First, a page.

AIDS Epidemic May Induce War in Developing World, Experts Say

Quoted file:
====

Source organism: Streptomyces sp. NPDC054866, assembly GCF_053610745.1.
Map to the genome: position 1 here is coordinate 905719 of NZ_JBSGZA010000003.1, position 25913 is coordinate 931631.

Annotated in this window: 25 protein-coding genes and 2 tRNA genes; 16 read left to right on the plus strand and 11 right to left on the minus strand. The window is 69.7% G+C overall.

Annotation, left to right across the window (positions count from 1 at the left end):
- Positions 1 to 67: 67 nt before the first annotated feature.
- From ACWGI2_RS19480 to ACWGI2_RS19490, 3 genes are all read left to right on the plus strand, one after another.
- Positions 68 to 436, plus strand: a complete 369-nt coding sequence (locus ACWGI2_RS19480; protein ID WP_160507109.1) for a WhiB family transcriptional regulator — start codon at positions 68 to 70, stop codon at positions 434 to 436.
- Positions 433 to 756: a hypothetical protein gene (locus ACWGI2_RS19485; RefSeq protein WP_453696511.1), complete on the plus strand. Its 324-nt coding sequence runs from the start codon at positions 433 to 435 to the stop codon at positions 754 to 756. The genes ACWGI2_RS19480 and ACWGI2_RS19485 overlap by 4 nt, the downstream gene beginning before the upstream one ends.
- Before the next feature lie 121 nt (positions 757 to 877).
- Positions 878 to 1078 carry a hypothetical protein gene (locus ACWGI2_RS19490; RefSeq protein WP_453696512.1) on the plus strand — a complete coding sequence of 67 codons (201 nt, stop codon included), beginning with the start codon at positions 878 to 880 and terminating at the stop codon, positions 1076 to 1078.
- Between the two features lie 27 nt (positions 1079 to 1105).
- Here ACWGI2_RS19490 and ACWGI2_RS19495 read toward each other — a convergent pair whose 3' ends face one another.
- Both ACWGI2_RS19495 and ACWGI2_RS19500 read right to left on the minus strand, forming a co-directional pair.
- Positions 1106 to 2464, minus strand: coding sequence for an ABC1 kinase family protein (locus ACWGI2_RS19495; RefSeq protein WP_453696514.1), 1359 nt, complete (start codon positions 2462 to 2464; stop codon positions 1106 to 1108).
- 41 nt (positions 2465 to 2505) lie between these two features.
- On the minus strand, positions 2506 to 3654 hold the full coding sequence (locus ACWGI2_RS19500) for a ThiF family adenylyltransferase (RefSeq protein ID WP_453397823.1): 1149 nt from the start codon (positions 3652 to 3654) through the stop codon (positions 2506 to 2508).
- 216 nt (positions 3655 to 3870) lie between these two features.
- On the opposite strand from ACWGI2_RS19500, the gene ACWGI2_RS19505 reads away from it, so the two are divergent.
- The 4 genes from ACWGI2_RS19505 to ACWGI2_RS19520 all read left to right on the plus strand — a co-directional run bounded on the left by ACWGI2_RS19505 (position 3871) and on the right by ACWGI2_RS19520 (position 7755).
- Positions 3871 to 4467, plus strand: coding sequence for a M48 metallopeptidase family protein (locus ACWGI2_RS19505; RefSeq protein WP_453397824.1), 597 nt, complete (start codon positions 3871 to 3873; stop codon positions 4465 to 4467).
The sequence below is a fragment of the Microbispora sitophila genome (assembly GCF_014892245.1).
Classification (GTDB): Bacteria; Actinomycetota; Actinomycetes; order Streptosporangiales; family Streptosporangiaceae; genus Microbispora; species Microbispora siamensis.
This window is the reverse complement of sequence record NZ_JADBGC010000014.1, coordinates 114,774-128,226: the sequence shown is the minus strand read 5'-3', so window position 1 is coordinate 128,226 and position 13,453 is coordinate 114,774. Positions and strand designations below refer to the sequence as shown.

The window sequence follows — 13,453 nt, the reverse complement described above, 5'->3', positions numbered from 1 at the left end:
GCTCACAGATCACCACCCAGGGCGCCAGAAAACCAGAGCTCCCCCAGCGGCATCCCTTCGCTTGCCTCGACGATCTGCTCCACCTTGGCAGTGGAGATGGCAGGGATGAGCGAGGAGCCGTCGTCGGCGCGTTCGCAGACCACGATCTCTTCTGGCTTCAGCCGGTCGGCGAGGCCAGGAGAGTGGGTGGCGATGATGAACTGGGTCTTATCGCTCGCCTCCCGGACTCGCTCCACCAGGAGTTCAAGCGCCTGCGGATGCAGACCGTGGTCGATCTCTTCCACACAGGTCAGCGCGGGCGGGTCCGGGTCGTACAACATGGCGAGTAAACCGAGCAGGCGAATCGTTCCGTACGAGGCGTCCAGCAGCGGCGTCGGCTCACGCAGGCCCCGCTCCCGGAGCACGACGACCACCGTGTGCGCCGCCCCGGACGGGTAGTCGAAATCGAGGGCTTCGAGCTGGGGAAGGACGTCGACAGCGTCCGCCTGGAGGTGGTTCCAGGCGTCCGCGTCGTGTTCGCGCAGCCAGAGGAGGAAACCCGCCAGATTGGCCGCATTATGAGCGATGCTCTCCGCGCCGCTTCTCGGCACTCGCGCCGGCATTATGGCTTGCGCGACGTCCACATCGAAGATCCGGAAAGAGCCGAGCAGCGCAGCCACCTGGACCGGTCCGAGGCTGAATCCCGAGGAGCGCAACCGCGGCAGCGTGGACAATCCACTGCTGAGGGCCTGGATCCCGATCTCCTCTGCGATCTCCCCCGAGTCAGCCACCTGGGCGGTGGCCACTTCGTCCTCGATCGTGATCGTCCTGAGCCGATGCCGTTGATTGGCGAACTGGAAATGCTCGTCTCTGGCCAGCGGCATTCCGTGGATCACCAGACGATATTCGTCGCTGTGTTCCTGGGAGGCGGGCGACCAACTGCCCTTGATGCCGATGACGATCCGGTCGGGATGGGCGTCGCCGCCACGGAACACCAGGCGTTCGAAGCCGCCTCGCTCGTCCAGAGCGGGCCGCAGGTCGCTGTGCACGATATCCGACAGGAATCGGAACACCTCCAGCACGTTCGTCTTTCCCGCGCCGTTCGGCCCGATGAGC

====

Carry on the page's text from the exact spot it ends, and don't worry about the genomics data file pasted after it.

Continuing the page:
AIDS is "poised to lead poorer countries into a spiral of economic ruin that could result in rebellions and violent conflict," according to a group of "leading researchers and intelligence experts" who convened at an Institute for Peace forum on Tuesday, Reuters Health reports. The growing epidemic is likely to "undermine economies and governmental revenues" and "drastically increase class polarization" as poor people without AIDS drug access die from the disease. The experts said that the "potential cascade of ethnic tension and weakening governments," combined with "a proliferation of light weapons left over from recent wars in many countries," will lead to a "dangerous mix that could plunge vulnerable nations into internal war." National Intelligence Council officer David Gordon, who helped put global infectious diseases like HIV/AIDS on the U.S. national security agenda, noted that the disease may reduce the gross domestic products of sub-Saharan African nations by 20% by 2020, and will "exacerbate all of the conditions that have made Africa extraordinarily vulnerable to violent conflict." He also pointed out that AIDS will have a "huge impact" on state institutions as physicians, lawyers and civil servants become infected or leave the country to escape the disease. And while experts predict that AIDS could incite instability in the region, soldiers returning from combat to rural villages in Rwanda and the Republic of Congo may also increase the spread of disease as they forgo the use of condoms in an effort to have children to replenish the population, the WHO and American Red Cross note. South Africa and Zimbabwe are two examples of nations hardest hit by AIDS and experiencing "rising internal tensions" as a result, and India is predicted to face a "truly critical situation" as well, Thomas Homer-Dixon, director of the Peace and Conflicts Study Program at the University of Toronto, said. He added, "Disease is not going to lead directly to violence, it is going to have indirect effects. Disease will have a tremendous capacity to weaken the state" (Zwillich, Reuters Health, 5/9).This is part of the KHN Morning Briefing, a summary of health policy coverage from major news organizations. Sign up for an email subscription.